Dietitians under Nevada Law

Statutes and Regulations

Click on the links below for the Nevada laws and regulations governing dietitians.

Under Executive Order 2023-003, issued Jan. 12 by Gov. Joe Lombardo, all executive branch agencies must do a comprehensive review of regulations subject to their enforcement. From this review, agencies then must submit a report to the governor by May 1 detailing how the regulations can be streamlined, clarified, reduced or otherwise improved to ensure they provide for the general welfare without unnecessarily inhibiting economic growth. This report must include at least 10 regulations recommended for removal. The Nevada Division of Public and Behavioral Health’s Bureau of Health Care Quality and Compliance (HCQC) is among those executive branch agencies as the agency that enforces dietitian regulations.

Prior to submitting their respective reports, every executive branch department, agency, board and commission shall hold a public hearing to vet their recommended changes; solicit input as to the merits of those changes; and identify other regulatory changes stakeholders feel are worthy of consideration. Stakeholder input shall be reflected in the summary of findings and recommendations included in each submitted report.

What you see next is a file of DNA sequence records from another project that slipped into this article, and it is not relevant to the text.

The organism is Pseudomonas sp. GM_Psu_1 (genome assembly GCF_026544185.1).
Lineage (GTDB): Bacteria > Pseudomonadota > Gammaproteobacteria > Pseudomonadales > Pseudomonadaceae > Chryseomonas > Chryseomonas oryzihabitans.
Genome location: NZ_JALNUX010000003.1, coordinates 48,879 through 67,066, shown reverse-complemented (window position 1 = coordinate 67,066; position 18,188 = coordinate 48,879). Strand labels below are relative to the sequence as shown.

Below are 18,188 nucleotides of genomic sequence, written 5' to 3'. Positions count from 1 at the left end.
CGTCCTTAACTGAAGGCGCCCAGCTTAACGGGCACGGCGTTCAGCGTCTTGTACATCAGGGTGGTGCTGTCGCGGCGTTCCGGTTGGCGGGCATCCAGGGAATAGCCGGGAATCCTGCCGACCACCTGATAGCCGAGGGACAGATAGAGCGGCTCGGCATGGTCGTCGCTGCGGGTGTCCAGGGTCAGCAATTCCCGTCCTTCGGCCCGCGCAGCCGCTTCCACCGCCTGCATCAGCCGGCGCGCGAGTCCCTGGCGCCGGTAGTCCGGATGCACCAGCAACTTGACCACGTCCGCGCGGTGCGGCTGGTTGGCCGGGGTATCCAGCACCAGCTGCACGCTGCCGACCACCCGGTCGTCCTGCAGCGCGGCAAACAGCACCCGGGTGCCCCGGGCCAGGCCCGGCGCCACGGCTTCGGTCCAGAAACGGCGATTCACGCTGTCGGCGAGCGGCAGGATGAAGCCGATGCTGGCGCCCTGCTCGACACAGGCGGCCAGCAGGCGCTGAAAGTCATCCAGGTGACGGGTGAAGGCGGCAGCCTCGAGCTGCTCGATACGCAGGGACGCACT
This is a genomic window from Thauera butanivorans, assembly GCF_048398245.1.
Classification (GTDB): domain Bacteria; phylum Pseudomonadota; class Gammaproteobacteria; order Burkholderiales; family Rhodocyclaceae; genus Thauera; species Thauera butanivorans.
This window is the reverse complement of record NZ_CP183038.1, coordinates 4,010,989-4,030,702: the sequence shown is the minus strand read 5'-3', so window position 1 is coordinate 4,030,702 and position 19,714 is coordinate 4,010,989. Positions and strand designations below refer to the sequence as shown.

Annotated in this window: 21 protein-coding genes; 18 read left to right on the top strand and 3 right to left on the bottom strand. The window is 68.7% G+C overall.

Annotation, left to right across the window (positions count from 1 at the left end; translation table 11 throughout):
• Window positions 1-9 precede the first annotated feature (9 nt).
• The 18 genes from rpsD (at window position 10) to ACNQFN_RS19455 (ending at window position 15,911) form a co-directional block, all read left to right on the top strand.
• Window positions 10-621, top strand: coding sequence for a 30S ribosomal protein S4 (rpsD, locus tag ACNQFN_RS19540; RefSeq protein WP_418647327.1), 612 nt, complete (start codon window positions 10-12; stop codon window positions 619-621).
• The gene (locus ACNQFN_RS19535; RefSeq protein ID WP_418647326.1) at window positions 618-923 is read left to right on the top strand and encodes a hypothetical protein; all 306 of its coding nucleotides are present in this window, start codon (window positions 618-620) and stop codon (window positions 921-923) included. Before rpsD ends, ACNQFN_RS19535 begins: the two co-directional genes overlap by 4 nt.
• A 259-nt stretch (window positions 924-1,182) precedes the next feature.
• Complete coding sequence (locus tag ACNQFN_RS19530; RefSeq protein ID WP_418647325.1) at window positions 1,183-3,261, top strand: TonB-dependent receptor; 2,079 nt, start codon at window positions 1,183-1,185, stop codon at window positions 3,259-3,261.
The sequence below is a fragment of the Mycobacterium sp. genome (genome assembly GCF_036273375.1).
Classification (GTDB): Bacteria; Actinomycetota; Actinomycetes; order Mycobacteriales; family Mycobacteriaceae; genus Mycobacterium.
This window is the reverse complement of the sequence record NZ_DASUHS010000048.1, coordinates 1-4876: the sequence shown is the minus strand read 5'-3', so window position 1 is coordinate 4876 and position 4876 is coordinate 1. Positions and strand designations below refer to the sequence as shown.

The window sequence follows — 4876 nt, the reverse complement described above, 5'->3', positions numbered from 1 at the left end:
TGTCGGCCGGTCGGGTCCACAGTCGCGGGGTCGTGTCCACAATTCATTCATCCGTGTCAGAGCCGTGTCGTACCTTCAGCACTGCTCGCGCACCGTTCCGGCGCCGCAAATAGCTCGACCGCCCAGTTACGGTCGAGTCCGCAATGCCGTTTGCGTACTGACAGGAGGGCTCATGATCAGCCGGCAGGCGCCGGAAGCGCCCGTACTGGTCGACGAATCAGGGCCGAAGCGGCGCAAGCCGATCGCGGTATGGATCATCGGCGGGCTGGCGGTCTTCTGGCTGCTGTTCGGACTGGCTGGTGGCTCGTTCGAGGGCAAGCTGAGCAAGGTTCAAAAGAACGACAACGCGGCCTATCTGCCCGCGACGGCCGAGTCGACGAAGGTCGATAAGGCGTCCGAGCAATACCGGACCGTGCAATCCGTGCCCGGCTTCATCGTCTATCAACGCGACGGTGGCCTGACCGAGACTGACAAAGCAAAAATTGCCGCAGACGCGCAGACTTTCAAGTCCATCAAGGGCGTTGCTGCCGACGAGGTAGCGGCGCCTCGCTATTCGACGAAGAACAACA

HCQC has created this online form that can be used to provide this feedback on regulations. This form will continue to be available after the report due in May to give dietitian licensees and members of the general public a way to provide ongoing feedback on these regulations.

    Mandatory Abuse Reporting

    Dietitians are mandatory abuse reporters. Click on the links below to review the laws governing mandatory abuse reporting.

    Criminal History

    Click on the link below for list of the disqualifying crimes for licensure as a dietitian in Nevada.

    The application refers to several NRS’s in the Criminal History Section. Below are the links to the different laws referenced.
    • Abuse, neglect, exploitation or isolation of older persons or vulnerable persons, including, without limitation, a violation of any provision of NRS 200.5091 to NRS 200.50995, inclusive, or a law of any other jurisdiction that prohibits the same or similar conduct.
    • A violation of any provision of NRS 422.450 to NRS 422.590, inclusive.
    • A violation of any federal or state law regulating the possession, distribution or use of any controlled substance or any dangerous drug as defined in NRS Chapter 454.